Sometimes it feels like Janey isn't making progress at all, but lately, I've been thinking about the ways she really is progressing. The ways can be subtle and hard to notice, but they are there.
Reports from school lately are encouraging! Mr. Ken, her ABA specialist, told me this morning he's going to start adding more names to a list where Janey finds her own name, as she's getting better at it, and her special ed teacher wrote yesterday that Janey was doing some great letter identifying! I love hearing things like that.
At home, the big thing I've noticed is how much better Janey listens and follows what we say than she used to. I can tell her "close the fridge and bring me a spoon, and then I will give you ice cream" and she'll do all I have asked, if she's motivated. She will pick up on little parts of what we say. I told Tony the other day I was going to take a shower, and Janey loves to have a shower now and then. She managed a sentence that was original to let us know that---I can't remember it exactly, but it was something like "I want have a shower now"
She also shows good planning very often. She knows what has to be done first before she gets what she wants. Last night, she was very eager to go outside, but was in her nightgown getting ready for bed. She went and found some pants, and put them on, and came to us and said "You want to go outside" Pronoun reversal and all, it was great, although we still didn't go out. This morning, she had a notion it would be fun to stop at the chip store on the way to school. I wasn't getting her ready as quickly as she thought I should, so she went and found two socks and brought them to me. They were unmatched, as our socks often are, but I was impressed she knew she needed socks, and also that she understood numbers well enough to know she needed two. We still didn't stop for chips!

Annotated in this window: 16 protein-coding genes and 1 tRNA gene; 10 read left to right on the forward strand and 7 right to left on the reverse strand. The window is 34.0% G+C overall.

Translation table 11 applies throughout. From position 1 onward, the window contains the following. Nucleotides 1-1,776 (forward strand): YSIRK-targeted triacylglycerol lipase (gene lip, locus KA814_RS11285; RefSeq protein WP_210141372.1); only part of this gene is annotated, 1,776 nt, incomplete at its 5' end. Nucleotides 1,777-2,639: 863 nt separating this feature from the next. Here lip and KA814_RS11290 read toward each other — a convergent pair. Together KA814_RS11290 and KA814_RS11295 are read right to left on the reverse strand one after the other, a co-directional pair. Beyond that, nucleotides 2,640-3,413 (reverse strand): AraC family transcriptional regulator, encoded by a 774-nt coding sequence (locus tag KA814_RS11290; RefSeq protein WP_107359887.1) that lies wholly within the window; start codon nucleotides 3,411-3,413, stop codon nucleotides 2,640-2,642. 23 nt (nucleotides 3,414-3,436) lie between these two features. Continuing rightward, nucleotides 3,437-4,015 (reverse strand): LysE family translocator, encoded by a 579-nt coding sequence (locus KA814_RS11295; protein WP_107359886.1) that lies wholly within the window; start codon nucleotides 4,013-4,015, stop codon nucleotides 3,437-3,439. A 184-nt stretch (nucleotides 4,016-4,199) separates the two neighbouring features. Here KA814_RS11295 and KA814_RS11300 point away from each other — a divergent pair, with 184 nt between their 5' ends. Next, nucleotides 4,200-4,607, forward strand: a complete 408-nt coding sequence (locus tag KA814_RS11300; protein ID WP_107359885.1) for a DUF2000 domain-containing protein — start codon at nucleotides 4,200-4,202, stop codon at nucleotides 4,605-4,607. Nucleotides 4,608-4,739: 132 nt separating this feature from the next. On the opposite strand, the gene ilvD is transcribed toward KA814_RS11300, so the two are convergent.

The negative part of me looks at all this and says---yeah, she's seven. She can do things that would be fairly normal for a two year old. But the positive part of me knows they are progress, they are steps that are necessary for her to work her way (and our way) toward things being slightly easier for her.
Some of it, the feeling of progress, can't be captured well in words. She just seems somewhat more self-possessed, somewhat more aware of herself and of the world. Not always---sometimes she still seems completely unconnected to us or anyone else, but fairly often. She is looking older, and acting a little older. I am very proud of her. Nothing comes easily to her, or almost nothing. It's all work, and I need to keep looking for signs that her efforts and ours and the schools are working. It helps to keep us all encouraged.